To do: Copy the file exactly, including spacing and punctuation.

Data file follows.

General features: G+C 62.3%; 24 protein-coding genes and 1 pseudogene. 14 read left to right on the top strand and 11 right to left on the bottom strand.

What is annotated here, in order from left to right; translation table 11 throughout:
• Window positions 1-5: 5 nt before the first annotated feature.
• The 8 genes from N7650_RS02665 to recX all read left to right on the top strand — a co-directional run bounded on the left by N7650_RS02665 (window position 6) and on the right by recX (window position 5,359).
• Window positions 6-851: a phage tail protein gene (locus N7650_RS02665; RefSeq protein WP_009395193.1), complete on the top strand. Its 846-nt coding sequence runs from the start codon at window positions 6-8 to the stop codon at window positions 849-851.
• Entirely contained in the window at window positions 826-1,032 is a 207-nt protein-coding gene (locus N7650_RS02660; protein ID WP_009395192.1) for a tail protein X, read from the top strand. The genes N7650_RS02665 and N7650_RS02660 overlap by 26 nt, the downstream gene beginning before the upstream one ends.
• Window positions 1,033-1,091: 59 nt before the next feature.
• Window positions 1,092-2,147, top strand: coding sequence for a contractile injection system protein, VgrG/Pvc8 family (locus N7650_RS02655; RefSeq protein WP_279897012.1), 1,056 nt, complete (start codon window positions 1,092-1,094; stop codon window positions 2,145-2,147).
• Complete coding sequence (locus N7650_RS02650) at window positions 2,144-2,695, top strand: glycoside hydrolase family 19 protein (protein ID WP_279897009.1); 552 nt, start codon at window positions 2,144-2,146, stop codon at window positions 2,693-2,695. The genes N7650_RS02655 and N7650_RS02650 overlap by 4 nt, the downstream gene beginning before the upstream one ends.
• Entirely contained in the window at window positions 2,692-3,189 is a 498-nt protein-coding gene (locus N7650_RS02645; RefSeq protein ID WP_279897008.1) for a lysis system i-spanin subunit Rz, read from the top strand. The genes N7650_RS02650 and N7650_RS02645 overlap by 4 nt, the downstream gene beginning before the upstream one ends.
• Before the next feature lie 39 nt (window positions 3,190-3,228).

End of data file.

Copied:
General features: G+C 62.3%; 24 protein-coding genes and 1 pseudogene. 14 read left to right on the top strand and 11 right to left on the bottom strand.

What is annotated here, in order from left to right; translation table 11 throughout:
• Window positions 1-5: 5 nt before the first annotated feature.
• The 8 genes from N7650_RS02665 to recX all read left to right on the top strand — a co-directional run bounded on the left by N7650_RS02665 (window position 6) and on the right by recX (window position 5,359).
• Window positions 6-851: a phage tail protein gene (locus N7650_RS02665; RefSeq protein WP_009395193.1), complete on the top strand. Its 846-nt coding sequence runs from the start codon at window positions 6-8 to the stop codon at window positions 849-851.
• Entirely contained in the window at window positions 826-1,032 is a 207-nt protein-coding gene (locus N7650_RS02660; protein ID WP_009395192.1) for a tail protein X, read from the top strand. The genes N7650_RS02665 and N7650_RS02660 overlap by 26 nt, the downstream gene beginning before the upstream one ends.
• Window positions 1,033-1,091: 59 nt before the next feature.
• Window positions 1,092-2,147, top strand: coding sequence for a contractile injection system protein, VgrG/Pvc8 family (locus N7650_RS02655; RefSeq protein WP_279897012.1), 1,056 nt, complete (start codon window positions 1,092-1,094; stop codon window positions 2,145-2,147).
• Complete coding sequence (locus N7650_RS02650) at window positions 2,144-2,695, top strand: glycoside hydrolase family 19 protein (protein ID WP_279897009.1); 552 nt, start codon at window positions 2,144-2,146, stop codon at window positions 2,693-2,695. The genes N7650_RS02655 and N7650_RS02650 overlap by 4 nt, the downstream gene beginning before the upstream one ends.
• Entirely contained in the window at window positions 2,692-3,189 is a 498-nt protein-coding gene (locus N7650_RS02645; RefSeq protein ID WP_279897008.1) for a lysis system i-spanin subunit Rz, read from the top strand. The genes N7650_RS02650 and N7650_RS02645 overlap by 4 nt, the downstream gene beginning before the upstream one ends.
• Before the next feature lie 39 nt (window positions 3,190-3,228).